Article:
Security researchers are urging users of Apple Mac, iPhone, and iPad devices to immediately update to newly released versions of the operating systems for each technology, to mitigate risk from two critical vulnerabilities in them that attackers are actively exploiting.
The zero-day flaws allow threat actors to take complete control of affected devices. They impact users of iPhone 6s and later, all models of iPad Pro, iPod touch (7th generation), iPad Ai2 and later, iPad 5th generation and later, and iPad mini 4 and later. Also affected are users with Macs running macOS Monterey, macOS Big Sur, and macOS Catalina. Apple disclosed the vulnerabilities and the updates addressing them on Wednesday.
Remote Code Execution Flaws
One of the zero-days (CVE-2022-32893) exists in WebKit, Apple's browser engine for Safari and for all iOS and iPadOS Web browsers. Apple described the flaw as tied to an out-of-bounds write issue that attackers could use to remotely take control of vulnerable devices. "Processing maliciously crafted web content may lead to arbitrary code execution," Apple warned in one of its typically terse vulnerability disclosures this week. "Apple is aware of a report that this issue may have been actively exploited," the company noted.
The other vulnerability (CVE-2022-32894) is also an out-of-bounds write flaw that gives attackers a way to execute code with kernel-level privileges on vulnerable devices. Such vulnerabilities allow attackers to gain complete access to the underlying hardware. The company said it is aware of reports of attackers actively exploiting the bug.
Lisa Plaggemier, executive director of the National Cybersecurity Alliance, said the widespread use of Apple's technologies puts both businesses and consumers at risk from the vulnerabilities. "While cyber criminals will no doubt try to access personal information about consumers, accessing a business often has significantly more upside for malicious actors," she says.
WebKit Flaw Has Wider Impact
In a blog, Sophos identified CVE-2022-32893 as having potentially the wider impact compared to the other flaw that Apple disclosed this week. The flaw gives attackers a way to set up "booby-trapped" Web pages that can trick Macs, iPhones, and iPads into running untrusted software. "Simply put, a cybercriminal could implant malware on your device even if all you did was to view an otherwise innocent web page," the security vendor said.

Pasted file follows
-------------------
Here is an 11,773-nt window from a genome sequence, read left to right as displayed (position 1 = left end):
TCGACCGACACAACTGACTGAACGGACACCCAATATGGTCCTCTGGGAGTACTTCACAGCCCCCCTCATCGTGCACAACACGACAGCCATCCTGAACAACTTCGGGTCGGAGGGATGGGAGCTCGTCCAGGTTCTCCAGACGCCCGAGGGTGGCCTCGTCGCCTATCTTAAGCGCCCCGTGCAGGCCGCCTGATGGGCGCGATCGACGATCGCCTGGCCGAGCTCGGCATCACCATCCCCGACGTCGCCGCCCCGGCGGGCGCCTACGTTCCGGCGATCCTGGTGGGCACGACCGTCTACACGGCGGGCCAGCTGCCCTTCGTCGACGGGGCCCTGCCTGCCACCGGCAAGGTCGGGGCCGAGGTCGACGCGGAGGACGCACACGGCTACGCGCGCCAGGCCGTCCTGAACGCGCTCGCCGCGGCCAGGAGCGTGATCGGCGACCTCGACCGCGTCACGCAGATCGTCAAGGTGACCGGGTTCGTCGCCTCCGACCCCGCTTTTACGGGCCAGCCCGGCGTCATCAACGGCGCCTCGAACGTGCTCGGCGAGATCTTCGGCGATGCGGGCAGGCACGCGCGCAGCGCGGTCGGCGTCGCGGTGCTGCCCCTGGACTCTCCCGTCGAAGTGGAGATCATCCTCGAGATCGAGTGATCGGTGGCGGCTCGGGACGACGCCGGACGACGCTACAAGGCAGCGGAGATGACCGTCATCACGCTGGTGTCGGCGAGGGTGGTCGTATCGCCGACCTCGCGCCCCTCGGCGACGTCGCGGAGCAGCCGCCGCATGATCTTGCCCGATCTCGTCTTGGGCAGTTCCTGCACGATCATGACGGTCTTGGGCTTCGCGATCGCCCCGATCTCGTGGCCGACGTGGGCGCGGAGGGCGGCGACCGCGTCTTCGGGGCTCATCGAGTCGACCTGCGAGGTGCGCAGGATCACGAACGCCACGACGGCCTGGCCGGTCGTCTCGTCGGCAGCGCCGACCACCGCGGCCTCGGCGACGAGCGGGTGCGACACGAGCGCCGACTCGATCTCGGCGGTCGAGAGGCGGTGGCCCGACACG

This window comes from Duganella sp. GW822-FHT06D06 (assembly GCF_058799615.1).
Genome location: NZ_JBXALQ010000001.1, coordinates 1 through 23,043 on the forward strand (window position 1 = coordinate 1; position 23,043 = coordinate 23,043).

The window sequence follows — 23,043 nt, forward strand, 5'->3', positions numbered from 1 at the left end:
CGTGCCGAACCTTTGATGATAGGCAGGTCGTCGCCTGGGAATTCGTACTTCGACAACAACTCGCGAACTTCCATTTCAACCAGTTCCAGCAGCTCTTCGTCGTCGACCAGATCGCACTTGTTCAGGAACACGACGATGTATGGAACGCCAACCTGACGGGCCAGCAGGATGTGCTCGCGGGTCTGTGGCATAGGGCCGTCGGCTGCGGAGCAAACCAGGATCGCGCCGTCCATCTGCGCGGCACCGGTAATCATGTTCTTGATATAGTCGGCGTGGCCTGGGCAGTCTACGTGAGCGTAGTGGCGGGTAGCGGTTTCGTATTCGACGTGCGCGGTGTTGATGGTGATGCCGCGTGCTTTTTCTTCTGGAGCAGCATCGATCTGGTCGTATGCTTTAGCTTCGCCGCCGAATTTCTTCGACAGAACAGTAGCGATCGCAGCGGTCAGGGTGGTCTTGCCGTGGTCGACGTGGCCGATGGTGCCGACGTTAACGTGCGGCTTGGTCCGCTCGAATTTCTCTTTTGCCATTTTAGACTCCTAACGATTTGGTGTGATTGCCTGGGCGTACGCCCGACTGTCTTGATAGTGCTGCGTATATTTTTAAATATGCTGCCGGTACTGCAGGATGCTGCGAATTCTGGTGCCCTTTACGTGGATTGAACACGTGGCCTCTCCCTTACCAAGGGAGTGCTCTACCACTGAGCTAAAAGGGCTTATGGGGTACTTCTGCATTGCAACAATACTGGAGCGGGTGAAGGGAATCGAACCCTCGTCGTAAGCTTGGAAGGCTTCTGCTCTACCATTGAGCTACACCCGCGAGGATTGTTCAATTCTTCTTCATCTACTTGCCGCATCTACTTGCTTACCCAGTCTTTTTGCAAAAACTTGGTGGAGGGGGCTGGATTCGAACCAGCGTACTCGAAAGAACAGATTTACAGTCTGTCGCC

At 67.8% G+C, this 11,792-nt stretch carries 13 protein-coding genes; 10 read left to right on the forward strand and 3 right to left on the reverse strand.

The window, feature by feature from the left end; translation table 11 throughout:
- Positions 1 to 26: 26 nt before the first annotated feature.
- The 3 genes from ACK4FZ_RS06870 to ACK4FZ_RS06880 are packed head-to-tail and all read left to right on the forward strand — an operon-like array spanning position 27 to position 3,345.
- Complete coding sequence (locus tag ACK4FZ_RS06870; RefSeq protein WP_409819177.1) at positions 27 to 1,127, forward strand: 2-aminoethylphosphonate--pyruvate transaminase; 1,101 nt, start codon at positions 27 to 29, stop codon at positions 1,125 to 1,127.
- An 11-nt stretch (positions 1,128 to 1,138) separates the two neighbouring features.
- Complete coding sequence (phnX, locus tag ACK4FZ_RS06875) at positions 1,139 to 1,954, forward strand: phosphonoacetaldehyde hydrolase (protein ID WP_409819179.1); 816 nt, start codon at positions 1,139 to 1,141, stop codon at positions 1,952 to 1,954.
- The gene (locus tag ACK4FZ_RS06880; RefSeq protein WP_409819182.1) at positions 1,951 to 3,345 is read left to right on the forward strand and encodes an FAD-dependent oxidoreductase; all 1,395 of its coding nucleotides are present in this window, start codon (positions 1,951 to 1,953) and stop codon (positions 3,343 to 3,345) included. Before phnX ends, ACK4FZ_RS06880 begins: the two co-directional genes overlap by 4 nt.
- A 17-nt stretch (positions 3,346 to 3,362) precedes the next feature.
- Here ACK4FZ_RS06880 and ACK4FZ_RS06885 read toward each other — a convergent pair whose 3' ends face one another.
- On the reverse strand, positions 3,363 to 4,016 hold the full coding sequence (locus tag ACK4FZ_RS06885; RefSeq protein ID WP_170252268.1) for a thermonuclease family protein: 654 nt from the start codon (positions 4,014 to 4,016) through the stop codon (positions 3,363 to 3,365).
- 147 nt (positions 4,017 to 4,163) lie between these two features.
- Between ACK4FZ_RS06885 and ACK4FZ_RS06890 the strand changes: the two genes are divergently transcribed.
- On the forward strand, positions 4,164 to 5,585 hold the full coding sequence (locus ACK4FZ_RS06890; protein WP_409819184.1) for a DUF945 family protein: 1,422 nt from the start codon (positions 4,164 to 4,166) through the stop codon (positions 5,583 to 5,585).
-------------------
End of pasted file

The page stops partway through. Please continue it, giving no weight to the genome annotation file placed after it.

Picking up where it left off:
The flaw has widespread impact because WebKit powers all Web rendering software on Apple's mobile devices and is used widely by Mac users as well. The vulnerability impacts more applications and systems components than just the Safari browser itself, so steering clear of the browser alone is not enough to mitigate risk, Sophos said.
"The WebKit component is particularly problematic, as it is the browser engine across all Apple software," says Rick Holland, chief information security officer and vice president of strategy at Digital Shadows. "Apple users should patch now. These updates need to be applied as soon as possible."
Both Consumers & Organizations at Risk
Like many others have noted about the sparse nature of software vendor vulnerability disclosures recently, Holland too said it would have been more useful for defenders if Apple had provided more context and details around the flaws.
"Apple is light on the technical details of this week's two zero-day vulnerabilities," he says. "However, it is never reassuring to see the phrase 'execute arbitrary code with kernel privileges'," as Apple's disclosure reads.
Defenders should push patches out immediately and send notifications that employees should be patching any personal iPhones, iPads, or Macs. These updates present a security awareness opportunity to discuss the risks to employees' lives and provide patching instructions, including how to enable automatic updates.
Mike Parkin, senior technical engineer at Vulcan Cyber, says there's not enough information to determine how easily attackers can exploit these vulnerabilities. But reports about the flaws being already used in the wild is concerning, he says, especially because they allow for remote code execution. Apple products are widely used both in enterprise and consumer markets, and often overlap for people who work in Bring Your Own Device (BYOD) environments, he says. Given that, and the relative lack of detail, it's hard to say who'll be more at risk.
"Organizations should deploy the appropriate controls to minimize the risk to their environments," Parkin advocates. "The ones that allow BYOD devices will face some additional challenges, as they'll need to address systems that they don't directly control."